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ODE - Unique solutions

  1. Jan 22, 2013 #1
    1. The problem statement, all variables and given/known data

    Identify the region that the DE will have a unique solution.

    y' = [itex]\frac{y^2}{x^2+y^2}[/itex]

    3. The attempt at a solution

    [itex]\frac{\partial f}{\partial y}[/itex] = [itex]\frac{2x^y}{(x^2+y^2)^2}[/itex]

    I'm a bit rusty with my domains, but here is what I've got.

    x: (-∞, -2) U (2,-∞)
    y: (-∞, -2) U (2,-∞)

    I think that I'm missing something else!?
  2. jcsd
  3. Jan 22, 2013 #2


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    I think you mean [itex]\frac{\partial f}{\partial y}[/itex] = [itex]\frac{2x^2y}{(x^2+y^2)^2}[/itex]
    Beyond that I cannot help, as I am ignorant of this topic. Can you quote any theorems that help in determining a domain of uniqueness (as opposed to merely proving such a domain exists)?
  4. Jan 23, 2013 #3
    I see the same goes for me. I've been reading this textbook with no luck or comprehension. There is a theorem, not exactly stated, but:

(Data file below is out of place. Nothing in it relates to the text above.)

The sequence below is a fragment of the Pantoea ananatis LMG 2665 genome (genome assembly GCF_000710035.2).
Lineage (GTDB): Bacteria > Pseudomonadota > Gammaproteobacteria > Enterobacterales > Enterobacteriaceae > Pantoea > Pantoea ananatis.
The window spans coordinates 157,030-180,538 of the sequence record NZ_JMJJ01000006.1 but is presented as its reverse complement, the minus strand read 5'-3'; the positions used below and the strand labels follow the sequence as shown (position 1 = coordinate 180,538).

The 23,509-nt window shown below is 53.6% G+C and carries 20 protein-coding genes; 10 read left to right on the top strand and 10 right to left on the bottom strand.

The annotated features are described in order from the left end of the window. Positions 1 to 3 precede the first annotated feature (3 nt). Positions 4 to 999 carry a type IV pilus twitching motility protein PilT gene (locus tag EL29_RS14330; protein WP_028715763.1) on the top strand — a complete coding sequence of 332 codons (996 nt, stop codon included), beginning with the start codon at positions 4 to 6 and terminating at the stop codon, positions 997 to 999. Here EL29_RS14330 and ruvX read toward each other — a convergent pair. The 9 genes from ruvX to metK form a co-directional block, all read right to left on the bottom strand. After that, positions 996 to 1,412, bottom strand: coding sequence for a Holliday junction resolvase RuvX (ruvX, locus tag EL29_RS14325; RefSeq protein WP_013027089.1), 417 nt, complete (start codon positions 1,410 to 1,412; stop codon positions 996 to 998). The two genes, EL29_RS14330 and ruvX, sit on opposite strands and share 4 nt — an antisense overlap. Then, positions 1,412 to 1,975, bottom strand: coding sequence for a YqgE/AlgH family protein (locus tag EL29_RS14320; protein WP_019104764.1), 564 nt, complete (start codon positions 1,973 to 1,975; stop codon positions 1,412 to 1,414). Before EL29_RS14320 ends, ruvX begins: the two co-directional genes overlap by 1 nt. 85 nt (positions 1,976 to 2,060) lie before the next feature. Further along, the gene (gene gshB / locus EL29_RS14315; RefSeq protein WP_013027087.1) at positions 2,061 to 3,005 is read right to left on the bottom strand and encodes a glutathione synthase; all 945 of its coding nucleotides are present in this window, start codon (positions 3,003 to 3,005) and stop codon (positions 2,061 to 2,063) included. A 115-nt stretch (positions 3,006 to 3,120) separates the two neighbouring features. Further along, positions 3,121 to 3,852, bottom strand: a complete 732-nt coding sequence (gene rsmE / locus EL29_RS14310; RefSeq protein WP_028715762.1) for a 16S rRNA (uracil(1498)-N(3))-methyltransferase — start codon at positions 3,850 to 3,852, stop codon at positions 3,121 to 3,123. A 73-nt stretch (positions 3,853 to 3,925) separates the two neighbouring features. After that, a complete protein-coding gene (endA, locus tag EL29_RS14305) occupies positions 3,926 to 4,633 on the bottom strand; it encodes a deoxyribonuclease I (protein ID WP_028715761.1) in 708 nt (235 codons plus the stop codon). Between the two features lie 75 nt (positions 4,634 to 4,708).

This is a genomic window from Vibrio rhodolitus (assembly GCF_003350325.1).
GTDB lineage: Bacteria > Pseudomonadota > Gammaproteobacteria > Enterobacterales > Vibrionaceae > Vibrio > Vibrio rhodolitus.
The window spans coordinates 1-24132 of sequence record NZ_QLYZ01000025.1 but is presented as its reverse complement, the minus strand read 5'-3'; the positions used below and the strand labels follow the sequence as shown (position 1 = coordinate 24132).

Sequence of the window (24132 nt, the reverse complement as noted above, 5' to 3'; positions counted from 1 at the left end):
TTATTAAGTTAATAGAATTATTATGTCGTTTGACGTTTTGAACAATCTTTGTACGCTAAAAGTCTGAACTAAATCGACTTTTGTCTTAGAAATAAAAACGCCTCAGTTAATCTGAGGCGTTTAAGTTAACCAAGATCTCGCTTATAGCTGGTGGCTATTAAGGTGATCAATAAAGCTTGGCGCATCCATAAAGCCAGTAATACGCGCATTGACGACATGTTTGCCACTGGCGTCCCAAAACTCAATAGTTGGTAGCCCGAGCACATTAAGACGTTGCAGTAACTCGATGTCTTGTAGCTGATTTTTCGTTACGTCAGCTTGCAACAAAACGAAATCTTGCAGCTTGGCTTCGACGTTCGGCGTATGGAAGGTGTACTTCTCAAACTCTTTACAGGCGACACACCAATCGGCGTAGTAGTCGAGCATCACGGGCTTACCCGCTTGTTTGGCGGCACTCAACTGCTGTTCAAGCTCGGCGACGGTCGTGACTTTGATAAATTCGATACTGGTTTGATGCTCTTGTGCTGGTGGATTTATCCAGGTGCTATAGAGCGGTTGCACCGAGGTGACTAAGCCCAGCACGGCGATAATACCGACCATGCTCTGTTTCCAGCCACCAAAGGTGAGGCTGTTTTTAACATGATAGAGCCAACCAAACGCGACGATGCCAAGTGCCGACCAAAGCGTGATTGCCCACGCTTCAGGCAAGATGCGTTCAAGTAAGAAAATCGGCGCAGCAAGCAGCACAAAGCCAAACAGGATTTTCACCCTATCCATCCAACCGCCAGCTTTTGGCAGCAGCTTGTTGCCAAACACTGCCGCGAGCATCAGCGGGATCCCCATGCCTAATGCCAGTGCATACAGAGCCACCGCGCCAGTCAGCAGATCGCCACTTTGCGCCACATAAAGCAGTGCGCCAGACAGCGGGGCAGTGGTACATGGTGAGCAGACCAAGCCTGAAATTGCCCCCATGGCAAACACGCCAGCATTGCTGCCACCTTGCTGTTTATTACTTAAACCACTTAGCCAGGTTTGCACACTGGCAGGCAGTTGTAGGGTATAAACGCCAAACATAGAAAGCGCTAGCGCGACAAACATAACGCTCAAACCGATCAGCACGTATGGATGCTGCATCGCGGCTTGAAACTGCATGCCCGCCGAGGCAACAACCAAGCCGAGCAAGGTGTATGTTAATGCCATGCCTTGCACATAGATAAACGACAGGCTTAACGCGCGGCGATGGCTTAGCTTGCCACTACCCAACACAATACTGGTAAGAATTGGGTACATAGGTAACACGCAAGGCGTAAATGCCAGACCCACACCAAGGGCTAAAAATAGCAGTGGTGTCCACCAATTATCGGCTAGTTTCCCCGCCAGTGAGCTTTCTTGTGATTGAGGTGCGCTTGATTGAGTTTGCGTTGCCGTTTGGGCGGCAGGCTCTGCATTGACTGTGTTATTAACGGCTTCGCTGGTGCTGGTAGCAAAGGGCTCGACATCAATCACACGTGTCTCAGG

Given[itex]\frac{dy}{dx}[/itex] = f(x,y) with y(x) = yo, if f(x,y) and [itex]\frac{\partial f}{\partial y}[/itex] are continuous on an interval containing the initial point (xo, yo) then there is a unique function, y that satisfies the IVP.
  5. Jan 23, 2013 #4


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    Yes, I think that's the theorem I found, and it only says there exists some interval around the point where the function is unique. It gives no clue as to how large that interval is.
    fwiw, I believe I can solve the equation by converting to polar.
    Have you tried sketching it? Looking for specific solutions (try y = ax)?
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